This week, the Olympian, who finished second in the women's 4X100m freestyle relay, spoke candidly about her own struggles with depression and how therapy and the support of her friends, family, and coach have helped her battle through.

"When I woke up in the morning, I would look forward to going back to bed. As soon as my alarm went off, I knew that it's time for practice. But my thoughts were, 'Okay when can I get back into bed," Schmitt told TODAY's Jenna Bush Hager.

Signs of Depression

While the symptoms of depression can vary, according to the National Institute of Mental Health, the most commonly reported signs include:
  • Feeling sad or "empty"
  • Feeling hopeless, irritable, anxious, or guilty
  • Loss of interest in favorite activities
  • Feeling very tired
  • Not being able to concentrate or remember details
  • Not being able to sleep, or sleeping too much
  • Overeating, or not wanting to eat at all
  • Thoughts of suicide, suicide attempts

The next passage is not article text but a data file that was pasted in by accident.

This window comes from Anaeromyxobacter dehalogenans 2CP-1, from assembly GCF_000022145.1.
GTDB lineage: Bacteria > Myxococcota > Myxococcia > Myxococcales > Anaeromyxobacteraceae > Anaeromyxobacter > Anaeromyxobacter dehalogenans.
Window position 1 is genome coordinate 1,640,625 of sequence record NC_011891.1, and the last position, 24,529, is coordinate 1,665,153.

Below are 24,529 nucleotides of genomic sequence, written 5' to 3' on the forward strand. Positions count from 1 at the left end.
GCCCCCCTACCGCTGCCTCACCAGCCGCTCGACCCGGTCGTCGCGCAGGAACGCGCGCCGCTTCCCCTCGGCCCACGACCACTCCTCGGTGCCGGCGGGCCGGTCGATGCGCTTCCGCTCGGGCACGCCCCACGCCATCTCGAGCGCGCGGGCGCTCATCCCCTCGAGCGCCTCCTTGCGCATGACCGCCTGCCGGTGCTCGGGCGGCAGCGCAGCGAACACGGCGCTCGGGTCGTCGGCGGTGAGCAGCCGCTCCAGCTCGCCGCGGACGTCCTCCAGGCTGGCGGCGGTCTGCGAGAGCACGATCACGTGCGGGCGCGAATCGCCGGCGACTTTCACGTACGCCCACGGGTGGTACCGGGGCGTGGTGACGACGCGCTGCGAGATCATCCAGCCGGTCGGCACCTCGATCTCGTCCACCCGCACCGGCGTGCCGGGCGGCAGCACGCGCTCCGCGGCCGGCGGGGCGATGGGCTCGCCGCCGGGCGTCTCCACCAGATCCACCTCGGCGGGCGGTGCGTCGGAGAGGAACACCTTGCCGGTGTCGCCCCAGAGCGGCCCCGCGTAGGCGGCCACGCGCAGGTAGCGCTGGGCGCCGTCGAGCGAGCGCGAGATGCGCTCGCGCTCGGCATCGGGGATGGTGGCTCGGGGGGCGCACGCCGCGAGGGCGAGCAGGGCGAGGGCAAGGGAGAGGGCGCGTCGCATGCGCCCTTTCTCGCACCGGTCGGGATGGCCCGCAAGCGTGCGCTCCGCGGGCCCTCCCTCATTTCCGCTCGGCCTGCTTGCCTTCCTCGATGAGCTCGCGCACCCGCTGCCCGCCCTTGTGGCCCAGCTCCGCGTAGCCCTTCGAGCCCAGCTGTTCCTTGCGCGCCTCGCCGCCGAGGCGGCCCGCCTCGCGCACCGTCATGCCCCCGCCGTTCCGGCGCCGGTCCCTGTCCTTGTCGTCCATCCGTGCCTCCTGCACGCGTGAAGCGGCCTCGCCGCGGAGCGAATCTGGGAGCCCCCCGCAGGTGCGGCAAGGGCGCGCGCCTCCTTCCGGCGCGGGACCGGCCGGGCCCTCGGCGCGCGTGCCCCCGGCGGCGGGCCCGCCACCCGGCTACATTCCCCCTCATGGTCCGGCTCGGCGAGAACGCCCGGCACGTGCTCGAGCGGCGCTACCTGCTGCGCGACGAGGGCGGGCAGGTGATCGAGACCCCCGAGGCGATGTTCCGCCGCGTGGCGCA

• Aches or pains, headaches, cramps, or digestive problems
There's No Shame in Depression Treatment
Schmitt is further proof that depression can happen to anyone — and that it’s not a sign of weakness or something to be ashamed of. Depressive illnesses are serious and affect more than 19 million American adults, occurring most frequently in women ages 25 to 44.

Fortunately, depression is very treatable. More than 80 percent of people with depression are treated successfully with medication, psychotherapy, or a combination of both, according to Mental Health America. If you or someone you love is showing signs of depression, take a cue from Schmitt and get the help you need. 

Addiction, Depression, and Trauma Treatment at Red Oak

One out of three depressed people also suffers from some form of substance abuse or dependence. The Willows at Red Oak Recovery℠ is a clinically dynamic, trauma informed treatment center that addresses the underlying emotional issues that are fueling self-destructive thoughts and behavior. To learn more, call: 866-831-9107.